Options for Veterans, Military Members, and their Families

Military Health Coverage

The U.S. Department of Defense heath care program, known as TRICARE, provides health care coverage for military families, retirees, and their survivors. The plan includes doctor visits, medications, and dental care.

Active duty personnel, reservists, and National Guard members get military health coverage after 30 straight days of active duty service. Children of military personnel might be eligible for a new TRICARE plan -- TRICARE Young Adult (TYA).

Before TYA, TRICARE only covered dependents until age 21, or age 23 if they were full-time college students. TRICARE still provides this coverage. In addition, TYA offers coverage for dependents who meet all of the following conditions:

  • are at least 21 but not yet 26
  • are unmarried
  • aren't eligible for insurance through their job.

Full-time students who get more than 50 percent of their financial support from a sponsor can enroll at age 23 or upon graduation, whichever is first.

Continue Employer Coverage

Many reservists and National Guard members have health coverage for themselves and their families through their job and want to continue the coverage while on active duty. Talk with your benefits administrator at work to learn what will happen with your health coverage if you are called to active duty. While employers aren't required to pay your premiums while you're on active duty, some employers will.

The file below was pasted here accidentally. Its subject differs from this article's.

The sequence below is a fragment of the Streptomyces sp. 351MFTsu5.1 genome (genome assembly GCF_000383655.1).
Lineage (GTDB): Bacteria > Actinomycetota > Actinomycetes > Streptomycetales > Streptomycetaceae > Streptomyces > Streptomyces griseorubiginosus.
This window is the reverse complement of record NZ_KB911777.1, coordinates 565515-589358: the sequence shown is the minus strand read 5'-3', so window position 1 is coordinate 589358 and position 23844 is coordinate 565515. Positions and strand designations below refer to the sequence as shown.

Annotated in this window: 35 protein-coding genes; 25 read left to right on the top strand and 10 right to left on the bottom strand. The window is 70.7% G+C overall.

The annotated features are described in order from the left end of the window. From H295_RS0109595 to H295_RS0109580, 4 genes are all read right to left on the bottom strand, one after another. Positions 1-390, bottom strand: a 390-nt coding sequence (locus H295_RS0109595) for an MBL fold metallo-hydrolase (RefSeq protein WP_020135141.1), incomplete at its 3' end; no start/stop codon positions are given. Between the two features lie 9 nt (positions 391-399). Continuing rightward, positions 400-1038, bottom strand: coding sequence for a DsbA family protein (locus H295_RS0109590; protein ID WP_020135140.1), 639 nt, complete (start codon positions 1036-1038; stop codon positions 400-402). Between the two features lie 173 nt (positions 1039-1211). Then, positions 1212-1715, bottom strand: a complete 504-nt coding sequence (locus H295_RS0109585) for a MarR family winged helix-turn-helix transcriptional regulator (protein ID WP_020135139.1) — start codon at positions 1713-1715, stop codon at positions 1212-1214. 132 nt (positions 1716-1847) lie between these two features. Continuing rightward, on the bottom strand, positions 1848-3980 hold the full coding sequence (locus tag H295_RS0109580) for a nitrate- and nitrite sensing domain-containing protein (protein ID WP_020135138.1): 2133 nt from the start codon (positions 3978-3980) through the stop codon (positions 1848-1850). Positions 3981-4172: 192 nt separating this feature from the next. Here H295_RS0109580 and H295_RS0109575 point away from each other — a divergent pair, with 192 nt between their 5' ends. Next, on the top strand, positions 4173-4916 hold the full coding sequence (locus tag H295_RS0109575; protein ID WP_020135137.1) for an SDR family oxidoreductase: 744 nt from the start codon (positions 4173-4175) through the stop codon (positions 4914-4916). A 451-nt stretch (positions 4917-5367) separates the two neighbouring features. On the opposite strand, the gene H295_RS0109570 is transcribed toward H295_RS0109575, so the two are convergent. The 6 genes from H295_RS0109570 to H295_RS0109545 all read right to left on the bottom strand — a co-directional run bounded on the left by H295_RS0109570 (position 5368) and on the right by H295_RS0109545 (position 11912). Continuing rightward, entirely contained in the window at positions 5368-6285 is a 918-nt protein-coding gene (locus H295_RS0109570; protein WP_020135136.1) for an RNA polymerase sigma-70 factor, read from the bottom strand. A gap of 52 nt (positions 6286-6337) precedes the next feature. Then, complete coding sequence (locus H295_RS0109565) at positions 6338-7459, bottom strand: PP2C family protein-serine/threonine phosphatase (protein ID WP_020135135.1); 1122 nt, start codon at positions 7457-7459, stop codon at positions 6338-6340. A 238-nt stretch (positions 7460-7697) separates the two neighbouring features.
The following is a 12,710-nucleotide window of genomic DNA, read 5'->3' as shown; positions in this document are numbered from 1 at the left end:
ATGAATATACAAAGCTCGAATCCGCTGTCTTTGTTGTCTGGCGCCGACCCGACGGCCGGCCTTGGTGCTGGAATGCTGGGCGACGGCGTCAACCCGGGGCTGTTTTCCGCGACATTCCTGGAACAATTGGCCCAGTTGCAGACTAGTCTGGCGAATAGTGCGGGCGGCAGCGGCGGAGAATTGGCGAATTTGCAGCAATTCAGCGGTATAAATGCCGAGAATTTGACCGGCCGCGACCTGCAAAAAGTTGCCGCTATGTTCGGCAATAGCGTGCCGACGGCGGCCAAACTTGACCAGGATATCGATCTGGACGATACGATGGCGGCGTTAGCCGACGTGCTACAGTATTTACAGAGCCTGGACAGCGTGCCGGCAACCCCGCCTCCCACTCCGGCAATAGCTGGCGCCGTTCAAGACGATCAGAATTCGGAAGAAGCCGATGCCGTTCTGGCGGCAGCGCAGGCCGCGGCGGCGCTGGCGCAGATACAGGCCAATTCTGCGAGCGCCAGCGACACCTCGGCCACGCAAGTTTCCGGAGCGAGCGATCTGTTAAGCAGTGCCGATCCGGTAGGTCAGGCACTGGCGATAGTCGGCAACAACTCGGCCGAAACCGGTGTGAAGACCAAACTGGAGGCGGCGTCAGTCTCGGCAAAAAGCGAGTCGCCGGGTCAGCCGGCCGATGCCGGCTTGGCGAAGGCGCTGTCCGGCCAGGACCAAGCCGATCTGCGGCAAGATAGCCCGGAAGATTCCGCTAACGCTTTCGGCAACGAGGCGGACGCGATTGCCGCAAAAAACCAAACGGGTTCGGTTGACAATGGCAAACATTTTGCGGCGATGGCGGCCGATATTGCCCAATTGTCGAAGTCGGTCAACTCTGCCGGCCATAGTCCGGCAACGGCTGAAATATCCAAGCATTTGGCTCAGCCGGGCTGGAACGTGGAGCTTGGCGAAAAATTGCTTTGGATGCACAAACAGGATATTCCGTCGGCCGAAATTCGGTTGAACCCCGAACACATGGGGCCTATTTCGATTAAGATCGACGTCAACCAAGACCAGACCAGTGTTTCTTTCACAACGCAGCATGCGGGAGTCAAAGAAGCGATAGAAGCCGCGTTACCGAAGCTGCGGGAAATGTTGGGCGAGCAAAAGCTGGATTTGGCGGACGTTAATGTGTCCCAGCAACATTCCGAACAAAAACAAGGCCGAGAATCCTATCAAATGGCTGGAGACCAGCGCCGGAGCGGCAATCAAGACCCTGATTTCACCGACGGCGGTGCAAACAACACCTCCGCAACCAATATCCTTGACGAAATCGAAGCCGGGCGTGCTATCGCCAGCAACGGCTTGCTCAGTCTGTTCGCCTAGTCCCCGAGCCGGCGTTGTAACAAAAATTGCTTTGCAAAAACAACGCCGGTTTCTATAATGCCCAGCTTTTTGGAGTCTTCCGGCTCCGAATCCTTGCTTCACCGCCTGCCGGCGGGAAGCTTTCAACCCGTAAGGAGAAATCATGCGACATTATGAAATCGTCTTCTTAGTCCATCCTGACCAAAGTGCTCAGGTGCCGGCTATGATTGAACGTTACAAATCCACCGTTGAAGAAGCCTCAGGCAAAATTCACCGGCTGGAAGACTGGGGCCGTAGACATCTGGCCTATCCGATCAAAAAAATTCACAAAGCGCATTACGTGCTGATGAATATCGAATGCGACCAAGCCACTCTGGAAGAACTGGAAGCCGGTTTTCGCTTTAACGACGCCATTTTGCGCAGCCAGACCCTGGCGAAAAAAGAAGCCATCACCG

If you leave your job to join the military, federal laws - the Uniformed Services Employment and Reemployment Rights Act (USERRA) and the Consolidated Omnibus Budget Reconciliation Act (COBRA) - allow you to keep coverage for yourself up to 18 months and for your dependents up to 36 months. You must pay the full cost of the health plan yourself, which could be up to 102 percent of the premium.

If you had an individual health care plan that you canceled before your service, you can request full reinstatement after your service is over.

The federal Servicemembers Civil Relief Act (SCRA) requires insurance companies to reinstate your health insurance with no waiting period when you return from active duty service. You must request the reinstatement in writing no later than 120 days after you're released from military service. You are not entitled to reinstatement if you can get group health coverage from an employer.

For more information about SCRA, call the U.S. Department of Veterans Affairs at 1-800-669-8477 or visit its website at www.va.gov/

Buying Extra Coverage

If you are a veteran enrolled in the VA health care program, you won't need to get additional coverage to avoid tax penalties.

If you choose to buy more coverage, you may buy a secondary insurance plan through the health insurance marketplace at HealthCare.gov. The federal government operates the insurance marketplace in Texas.

Find Group coverage

If you aren't covered by TRICARE and aren't eligible for VA health care, ask your employer if it offers a health plan for its employees. Most employers that offer a health plan also provide coverage to their employees' spouses and dependent children.
Learn more about group coverage
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Last updated: 01/06/2017